Can a stepmother take all assets if the siblings were excluded from the will?

2 answers | Last updated: Nov 12, 2016
A fellow caregiver asked...

Can a stepmother take all assets if the siblings were excluded from the will?


Expert Answers

Barbara Repa, a Caring.com senior editor, is an attorney, a journalist specializing in aging issues, and the author of Your Rights in the Workplace (Nolo), now in its 10th edition.

The law allows people to leave their money and other property to anyone they wish—and also to exclude those that the world might normally assume would get some of their riches, such as children.

If the will states specifically that the children are excluded, then courts will usually honor that wish—and assume that the willmaker meant what he or she wrote.

In this situation, there are two possible ways that excluded children could challenge the will and prevent the stepmother from taking all. Both are longshots.

First, if the will doesn’t expressly exclude the children, but merely neglects to name them as takers, they could urge the probate court to find that the omission was unintentional. The stepmother and other takers under the will would be free to challenge this challenge, though—for example, by presenting evidence that the children were estranged from their father for an extended period.

Second, the children could claim that the stepmother exerted “undue influence” over the father—so serious that the will or at least some part of it should be declared invalid. This is a tough legal standard to meet. It would require that the excluded children prove that the stepmother actually overcame their father’s capacity to express himself freely and influenced him to leave the property to her, instead.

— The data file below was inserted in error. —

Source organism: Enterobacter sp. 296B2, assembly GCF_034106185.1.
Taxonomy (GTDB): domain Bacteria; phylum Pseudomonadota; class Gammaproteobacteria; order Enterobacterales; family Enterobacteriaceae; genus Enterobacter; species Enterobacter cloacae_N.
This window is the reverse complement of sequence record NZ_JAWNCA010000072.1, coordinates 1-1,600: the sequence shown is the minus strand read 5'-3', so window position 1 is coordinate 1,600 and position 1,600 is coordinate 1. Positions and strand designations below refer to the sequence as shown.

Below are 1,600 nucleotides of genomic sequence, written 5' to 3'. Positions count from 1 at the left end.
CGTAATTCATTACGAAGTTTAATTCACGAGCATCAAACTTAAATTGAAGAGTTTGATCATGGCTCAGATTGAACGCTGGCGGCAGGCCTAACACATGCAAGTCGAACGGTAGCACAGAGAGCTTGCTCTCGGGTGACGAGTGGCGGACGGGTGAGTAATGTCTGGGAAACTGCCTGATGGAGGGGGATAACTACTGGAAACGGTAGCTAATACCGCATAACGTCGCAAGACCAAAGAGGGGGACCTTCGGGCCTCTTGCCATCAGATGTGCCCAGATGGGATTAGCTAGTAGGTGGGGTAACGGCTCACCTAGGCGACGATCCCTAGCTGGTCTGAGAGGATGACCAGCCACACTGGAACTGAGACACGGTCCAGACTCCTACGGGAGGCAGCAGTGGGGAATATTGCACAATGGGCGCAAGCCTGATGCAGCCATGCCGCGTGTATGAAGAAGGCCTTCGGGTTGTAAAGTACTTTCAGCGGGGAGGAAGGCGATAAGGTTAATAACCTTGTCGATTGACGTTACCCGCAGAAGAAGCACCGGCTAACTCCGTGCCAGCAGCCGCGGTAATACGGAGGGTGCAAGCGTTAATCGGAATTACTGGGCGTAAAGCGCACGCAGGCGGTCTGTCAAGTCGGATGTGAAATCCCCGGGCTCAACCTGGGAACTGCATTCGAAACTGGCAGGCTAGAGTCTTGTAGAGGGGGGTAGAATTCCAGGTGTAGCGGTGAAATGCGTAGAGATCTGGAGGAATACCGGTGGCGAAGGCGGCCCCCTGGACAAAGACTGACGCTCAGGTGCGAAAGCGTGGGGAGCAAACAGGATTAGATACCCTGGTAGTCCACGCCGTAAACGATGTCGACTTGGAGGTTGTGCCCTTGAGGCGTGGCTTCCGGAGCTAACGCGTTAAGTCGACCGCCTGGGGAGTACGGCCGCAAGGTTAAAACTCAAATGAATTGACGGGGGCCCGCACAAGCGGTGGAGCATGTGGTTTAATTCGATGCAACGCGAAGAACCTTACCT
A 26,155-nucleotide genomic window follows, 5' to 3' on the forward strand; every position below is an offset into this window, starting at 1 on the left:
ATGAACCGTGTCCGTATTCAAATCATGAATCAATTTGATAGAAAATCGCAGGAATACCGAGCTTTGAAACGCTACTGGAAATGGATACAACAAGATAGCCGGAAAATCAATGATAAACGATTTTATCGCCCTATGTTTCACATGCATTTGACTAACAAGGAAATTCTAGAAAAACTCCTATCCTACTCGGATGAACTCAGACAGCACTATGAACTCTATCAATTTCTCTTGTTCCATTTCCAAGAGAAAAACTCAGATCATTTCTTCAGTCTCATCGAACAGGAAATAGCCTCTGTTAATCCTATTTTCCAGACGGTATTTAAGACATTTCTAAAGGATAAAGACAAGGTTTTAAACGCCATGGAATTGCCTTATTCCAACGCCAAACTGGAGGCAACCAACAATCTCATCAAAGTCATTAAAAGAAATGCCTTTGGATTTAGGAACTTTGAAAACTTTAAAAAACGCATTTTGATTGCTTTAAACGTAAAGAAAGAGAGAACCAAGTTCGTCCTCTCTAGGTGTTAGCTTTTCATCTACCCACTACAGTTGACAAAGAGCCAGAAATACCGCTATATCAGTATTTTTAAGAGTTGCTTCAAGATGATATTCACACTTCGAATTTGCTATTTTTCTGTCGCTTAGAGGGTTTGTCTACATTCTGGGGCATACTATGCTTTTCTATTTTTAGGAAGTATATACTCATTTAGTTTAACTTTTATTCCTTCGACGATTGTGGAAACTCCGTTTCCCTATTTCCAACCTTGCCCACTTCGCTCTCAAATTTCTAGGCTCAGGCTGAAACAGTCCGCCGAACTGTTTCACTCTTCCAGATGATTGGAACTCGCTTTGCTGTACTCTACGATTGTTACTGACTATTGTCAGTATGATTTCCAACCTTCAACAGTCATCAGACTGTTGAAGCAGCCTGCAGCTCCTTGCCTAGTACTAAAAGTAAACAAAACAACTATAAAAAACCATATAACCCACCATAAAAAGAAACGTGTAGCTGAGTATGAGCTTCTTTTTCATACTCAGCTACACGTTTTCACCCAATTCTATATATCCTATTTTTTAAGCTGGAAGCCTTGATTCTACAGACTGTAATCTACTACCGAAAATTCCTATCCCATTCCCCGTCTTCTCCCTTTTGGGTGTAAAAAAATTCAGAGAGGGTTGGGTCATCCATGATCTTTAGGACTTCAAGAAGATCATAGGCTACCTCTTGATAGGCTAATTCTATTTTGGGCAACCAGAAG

Community Answers

Barbara kate repa answered...

The law allows people to leave their money and other property to anyone they wish—and also to exclude those that the world might normally assume would get some of their riches, such as children.

If the will states specifically that the children are excluded, then courts will usually honor that wish—and assume that the willmaker meant what he or she wrote.

In this situation, there are two possible ways that excluded children could challenge the will and prevent the stepmother from taking all. Both are longshots.

First, if the will doesn’t expressly exclude the children, but merely neglects to name them as takers, they could urge the probate court to find that the omission was unintentional. The stepmother and other takers under the will would be free to challenge this challenge, though—for example, by presenting evidence that the children were estranged from their father for an extended period.

Second, the children could claim that the stepmother exerted “undue influence” over the father—so serious that the will or at least some part of it should be declared invalid. This is a tough legal standard to meet. It would require that the excluded children prove that the stepmother actually overcame their father’s capacity to express himself freely and influenced him to leave the property to her, instead.